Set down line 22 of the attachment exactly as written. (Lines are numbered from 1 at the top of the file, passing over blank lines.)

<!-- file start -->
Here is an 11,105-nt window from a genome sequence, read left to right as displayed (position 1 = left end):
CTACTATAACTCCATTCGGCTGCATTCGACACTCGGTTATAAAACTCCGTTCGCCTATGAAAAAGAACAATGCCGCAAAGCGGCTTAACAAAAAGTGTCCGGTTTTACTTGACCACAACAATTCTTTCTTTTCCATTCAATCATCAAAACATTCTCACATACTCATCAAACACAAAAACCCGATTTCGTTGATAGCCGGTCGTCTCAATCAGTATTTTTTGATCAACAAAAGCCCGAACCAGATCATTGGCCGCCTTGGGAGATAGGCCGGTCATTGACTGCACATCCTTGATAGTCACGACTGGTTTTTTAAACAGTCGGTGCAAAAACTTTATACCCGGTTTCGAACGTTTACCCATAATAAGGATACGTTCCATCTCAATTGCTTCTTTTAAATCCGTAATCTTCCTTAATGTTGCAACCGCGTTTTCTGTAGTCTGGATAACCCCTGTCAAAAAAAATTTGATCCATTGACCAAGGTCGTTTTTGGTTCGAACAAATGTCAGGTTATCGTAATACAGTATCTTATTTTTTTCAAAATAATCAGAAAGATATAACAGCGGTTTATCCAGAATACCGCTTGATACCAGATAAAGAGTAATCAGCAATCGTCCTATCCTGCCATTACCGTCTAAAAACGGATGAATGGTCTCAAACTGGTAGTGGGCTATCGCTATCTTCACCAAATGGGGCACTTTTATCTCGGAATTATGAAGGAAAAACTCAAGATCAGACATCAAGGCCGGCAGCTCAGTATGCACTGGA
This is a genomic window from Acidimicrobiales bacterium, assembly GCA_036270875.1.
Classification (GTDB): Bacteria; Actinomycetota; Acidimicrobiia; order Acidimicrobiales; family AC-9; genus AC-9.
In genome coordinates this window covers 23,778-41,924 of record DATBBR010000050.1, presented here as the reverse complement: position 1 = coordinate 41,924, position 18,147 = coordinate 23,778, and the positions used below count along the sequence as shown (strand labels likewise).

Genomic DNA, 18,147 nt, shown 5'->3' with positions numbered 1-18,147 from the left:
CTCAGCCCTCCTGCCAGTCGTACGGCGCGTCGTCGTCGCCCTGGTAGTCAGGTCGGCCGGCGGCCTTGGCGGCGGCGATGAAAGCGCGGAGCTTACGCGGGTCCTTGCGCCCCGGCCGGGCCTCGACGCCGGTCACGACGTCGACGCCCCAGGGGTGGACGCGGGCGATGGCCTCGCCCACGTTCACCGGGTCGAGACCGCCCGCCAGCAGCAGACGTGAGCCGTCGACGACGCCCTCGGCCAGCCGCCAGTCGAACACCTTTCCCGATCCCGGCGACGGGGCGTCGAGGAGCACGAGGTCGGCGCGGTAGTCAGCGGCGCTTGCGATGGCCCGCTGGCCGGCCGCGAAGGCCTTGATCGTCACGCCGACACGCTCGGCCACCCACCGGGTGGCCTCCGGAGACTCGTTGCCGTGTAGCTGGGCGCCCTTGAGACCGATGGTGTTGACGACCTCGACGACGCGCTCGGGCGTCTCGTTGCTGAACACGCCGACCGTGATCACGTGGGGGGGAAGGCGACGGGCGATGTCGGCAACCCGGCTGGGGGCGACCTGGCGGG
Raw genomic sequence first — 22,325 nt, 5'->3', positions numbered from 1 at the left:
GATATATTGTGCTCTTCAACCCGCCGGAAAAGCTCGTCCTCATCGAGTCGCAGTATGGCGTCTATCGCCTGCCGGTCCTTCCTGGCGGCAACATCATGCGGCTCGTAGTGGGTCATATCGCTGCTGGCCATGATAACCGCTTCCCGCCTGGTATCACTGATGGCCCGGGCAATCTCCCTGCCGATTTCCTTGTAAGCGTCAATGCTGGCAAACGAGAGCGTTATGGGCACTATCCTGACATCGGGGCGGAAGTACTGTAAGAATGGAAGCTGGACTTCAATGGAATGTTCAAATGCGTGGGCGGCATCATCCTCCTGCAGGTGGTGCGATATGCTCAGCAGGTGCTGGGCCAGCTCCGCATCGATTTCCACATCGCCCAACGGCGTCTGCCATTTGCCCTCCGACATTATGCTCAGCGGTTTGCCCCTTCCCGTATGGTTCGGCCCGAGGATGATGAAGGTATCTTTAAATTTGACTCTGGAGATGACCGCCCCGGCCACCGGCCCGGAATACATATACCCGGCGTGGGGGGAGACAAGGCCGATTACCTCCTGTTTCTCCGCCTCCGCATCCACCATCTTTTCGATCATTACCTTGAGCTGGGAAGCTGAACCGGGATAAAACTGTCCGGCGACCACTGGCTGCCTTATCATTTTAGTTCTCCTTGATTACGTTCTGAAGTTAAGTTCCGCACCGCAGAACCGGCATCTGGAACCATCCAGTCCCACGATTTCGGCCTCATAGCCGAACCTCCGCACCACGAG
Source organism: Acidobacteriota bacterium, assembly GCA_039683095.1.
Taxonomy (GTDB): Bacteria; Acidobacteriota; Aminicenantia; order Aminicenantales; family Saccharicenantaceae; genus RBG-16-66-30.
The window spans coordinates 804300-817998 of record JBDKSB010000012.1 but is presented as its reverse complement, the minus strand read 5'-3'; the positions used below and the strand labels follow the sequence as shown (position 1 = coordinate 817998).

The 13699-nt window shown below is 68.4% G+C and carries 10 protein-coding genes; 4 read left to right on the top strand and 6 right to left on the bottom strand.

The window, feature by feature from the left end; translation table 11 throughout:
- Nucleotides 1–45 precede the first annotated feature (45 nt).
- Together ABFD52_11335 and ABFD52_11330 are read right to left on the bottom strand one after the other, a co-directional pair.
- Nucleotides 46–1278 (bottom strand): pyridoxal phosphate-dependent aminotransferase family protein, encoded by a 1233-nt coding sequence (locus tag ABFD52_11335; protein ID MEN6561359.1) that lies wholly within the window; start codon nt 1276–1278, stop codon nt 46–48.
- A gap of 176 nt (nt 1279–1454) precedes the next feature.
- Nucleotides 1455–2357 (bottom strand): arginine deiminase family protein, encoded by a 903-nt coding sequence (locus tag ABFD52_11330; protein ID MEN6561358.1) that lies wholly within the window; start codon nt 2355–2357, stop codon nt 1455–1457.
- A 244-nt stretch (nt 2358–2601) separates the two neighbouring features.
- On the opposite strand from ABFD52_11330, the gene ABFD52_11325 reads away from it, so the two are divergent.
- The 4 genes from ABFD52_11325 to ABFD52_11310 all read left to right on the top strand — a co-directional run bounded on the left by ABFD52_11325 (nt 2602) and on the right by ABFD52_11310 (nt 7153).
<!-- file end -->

- The 4 genes from ABFD52_11325 to ABFD52_11310 all read left to right on the top strand — a co-directional run bounded on the left by ABFD52_11325 (nt 2602) and on the right by ABFD52_11310 (nt 7153).